Thursday, May 20, 2004

On the deck...

Today has been a beautiful day full of clouds of all varieties, shapes, and sizes and now they're turning gray overhead and the sky, once a brilliant blue, is now white. More storms on the way or maybe just threatening intrepid beings daring to set out lawn furniture on their decks and enjoy the sunshine and the breezes. Me? I'm sitting at my desk finalizing web designs for Rose & Thorn, writing book reviews, cruising markets that include dollar amounts, browsing thru the virtual world of cyberspace, and taking more guff from my least favorite editor in chief who is determined to ruin my sunny and productive disposition. But she shall not win--not today. I feel like giving her the rough edge of my tongue and telling her to go find a large pointy object and insert it brutally and deeply into a nether region, but for now I'll refrain and keep my announcement of retirement from being her scapegoat and favorite whipping toy until a more opportune moment. Right now I have other things to think about.

Like the hummingbird feeder my father sent me.

I got the feeder a couple days ago and unpacked it yesterday. It had been hanging on one of the many trees in his sanctuary for many, many years. The ruby balloon-shaped dome was full of black smears that turned out to be flares of fungus, but I cleaned it out with soap and hot water (making sure to rinse out all the soap) while I boiled the sugar with some of my own well water to make syrup to pour inside. With everything done and reassembled, I hung the feeder on the deck and within minutes the hummingbird who dive bombs me when I eat or read outside came buzzing by.

Did you know hummingbirds sound like locust when they fly? They do. Surprised me, too, especially since I thought a locust was dive bombing the deck that first morning I ate lunch outside while I read a new book. I was shocked to find the buzzing at my ear was not a locust but a blue and green hummingbird about two inches away, hovering motionless in the air.

The hummingbird came back several times to sip the syrup, but after four visits he perched on one of the little plastic perches and drank deeply, reminding me of Norm guzzling beer at the end of the bar in Cheers. I didn't know hummingbirds ever stopped fluttering their wings except in their nests.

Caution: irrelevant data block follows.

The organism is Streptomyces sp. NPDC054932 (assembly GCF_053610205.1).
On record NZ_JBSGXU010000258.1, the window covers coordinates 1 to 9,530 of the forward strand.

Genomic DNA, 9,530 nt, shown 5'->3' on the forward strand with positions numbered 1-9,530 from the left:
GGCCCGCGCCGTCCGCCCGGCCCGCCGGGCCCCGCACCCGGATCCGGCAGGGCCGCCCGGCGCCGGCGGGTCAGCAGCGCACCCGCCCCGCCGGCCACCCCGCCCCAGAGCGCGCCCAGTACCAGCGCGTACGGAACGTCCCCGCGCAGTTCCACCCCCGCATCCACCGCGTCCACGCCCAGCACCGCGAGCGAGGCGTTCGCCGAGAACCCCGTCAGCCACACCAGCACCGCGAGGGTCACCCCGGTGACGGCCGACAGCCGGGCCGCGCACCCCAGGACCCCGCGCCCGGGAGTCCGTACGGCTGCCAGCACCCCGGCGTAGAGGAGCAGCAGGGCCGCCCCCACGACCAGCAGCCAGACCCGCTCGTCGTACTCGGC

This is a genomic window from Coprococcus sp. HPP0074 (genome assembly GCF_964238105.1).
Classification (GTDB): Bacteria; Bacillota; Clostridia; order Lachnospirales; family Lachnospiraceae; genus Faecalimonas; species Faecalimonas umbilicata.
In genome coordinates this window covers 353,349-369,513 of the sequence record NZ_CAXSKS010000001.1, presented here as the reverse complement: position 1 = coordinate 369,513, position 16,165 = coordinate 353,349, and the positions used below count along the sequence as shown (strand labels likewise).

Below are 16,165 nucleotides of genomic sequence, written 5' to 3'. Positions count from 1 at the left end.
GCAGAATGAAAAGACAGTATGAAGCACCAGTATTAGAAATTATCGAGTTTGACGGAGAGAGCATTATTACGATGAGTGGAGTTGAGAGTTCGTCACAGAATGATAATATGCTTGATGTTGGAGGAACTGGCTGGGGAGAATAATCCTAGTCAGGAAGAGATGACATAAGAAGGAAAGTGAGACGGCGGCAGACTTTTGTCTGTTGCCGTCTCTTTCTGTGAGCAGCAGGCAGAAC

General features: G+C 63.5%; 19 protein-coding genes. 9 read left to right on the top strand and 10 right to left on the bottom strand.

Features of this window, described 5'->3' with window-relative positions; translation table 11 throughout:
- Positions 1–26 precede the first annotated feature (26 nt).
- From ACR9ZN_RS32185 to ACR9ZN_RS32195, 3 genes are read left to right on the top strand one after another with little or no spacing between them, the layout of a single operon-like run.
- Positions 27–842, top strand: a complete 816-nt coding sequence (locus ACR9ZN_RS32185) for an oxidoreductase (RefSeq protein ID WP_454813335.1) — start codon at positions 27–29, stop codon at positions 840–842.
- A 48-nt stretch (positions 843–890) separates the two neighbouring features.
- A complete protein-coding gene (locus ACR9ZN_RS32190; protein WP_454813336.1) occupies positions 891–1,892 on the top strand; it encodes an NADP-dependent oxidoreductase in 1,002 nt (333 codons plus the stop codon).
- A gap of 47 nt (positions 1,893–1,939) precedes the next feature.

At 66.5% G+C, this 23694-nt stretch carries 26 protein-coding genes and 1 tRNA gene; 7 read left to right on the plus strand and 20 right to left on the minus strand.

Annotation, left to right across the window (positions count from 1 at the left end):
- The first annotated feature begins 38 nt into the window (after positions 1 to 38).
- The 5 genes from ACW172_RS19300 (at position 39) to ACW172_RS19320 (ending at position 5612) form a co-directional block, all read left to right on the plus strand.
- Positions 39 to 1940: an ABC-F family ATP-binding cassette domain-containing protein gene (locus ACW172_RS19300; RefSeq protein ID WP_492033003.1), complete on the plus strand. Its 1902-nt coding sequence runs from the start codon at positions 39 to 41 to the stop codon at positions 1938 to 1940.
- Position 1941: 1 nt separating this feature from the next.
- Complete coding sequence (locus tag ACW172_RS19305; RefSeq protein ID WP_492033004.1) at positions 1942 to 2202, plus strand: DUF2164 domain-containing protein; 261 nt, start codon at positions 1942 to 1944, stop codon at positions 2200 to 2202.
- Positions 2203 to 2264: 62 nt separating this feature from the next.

Not long afterwards, the hummingbird brought a friend and they sipped and stopped and guzzled and flitted off like emerald streaks. I think they're ruby throated hummingbirds and I seem to remember seeing a picture of them in some book by Audobon or someone. They are beautiful and interesting and so much fun to watch as they zip and hover and dive bomb each other and the deck every time they appear. Today was different.

While eating a belated lunch, after sowing 24 peat pellets with seeds, three hummingbirds appeared at the feeder, flitting, floating, zipping and zagging all over the place. They seem to love the fare here at Rocky Mountain Cabin and keep drinking until the sun dips below the horizon in a splash of blood. My landlords told me they haven't seen hummingbirds up here for years, in spite of putting out a feeder, so I wasn't expecting them. But I'm glad they came.

It's the little things, like seedlings poking green and yellow stems out of the dirt, magpies drinking from melting snow on the deck, and hummingbirds dog fighting over sugar water, that make life so enjoyable and interesting.

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